It leads me to ask, where did you find this house with this incredible view of the sky?
I just happened on it. A lot of my location decisions were based on availability of light because we shot the film in 20 days. We couldn’t have three hours to light something. I needed to have places that had windows that had a certain quality of light coming through them, where we could just set up a 2k [camera] and we’d be good to go. I had the good fortune of working with [cinematographer] Duane Manwiller, who was ready to go along with me on that plan, and it worked out beautifully.
But I love location scouting. I usually go myself and spend a lot of time doing it. I don’t like looking at pictures because I think on instinct, you can just find places, and that house was one of them. I was like, “I think there might be something if we turned at the right,” and then there was this house on the hill, and we filmed there for seven days.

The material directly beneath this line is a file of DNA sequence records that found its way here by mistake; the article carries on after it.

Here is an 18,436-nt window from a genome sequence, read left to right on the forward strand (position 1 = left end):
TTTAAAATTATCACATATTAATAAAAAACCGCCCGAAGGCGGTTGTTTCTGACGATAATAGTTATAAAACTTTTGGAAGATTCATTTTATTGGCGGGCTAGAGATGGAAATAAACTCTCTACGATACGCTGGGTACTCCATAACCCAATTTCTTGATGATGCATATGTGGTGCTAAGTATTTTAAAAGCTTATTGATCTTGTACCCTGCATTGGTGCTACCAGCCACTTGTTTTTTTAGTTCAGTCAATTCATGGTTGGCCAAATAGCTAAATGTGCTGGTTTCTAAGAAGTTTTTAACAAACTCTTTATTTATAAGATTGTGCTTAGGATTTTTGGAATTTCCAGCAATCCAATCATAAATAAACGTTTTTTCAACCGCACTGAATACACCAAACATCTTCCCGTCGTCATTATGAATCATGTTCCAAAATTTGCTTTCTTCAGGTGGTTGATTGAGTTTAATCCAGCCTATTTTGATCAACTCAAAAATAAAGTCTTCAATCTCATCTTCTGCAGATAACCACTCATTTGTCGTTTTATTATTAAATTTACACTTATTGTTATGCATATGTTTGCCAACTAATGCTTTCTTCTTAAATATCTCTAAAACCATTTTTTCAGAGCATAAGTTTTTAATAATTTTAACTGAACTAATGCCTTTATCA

I’d guess you had to wait for some of those perfect moments during magic hour – one scene in particular where Jackie and Ryan are on the porch, and it’s an ethereal pinkish blue…
We did wait for that shot. That’s a little film trick. We did the same with the rooftop [scene] too. We waited until the light was perfect, then I said to them, “Okay, we have one take, so make it good,” and they nailed it. It worked.
It was also interesting how you depicted the creative process – it felt like one artist capturing another because of the specific details you honed in on. How did you decide what was important to show?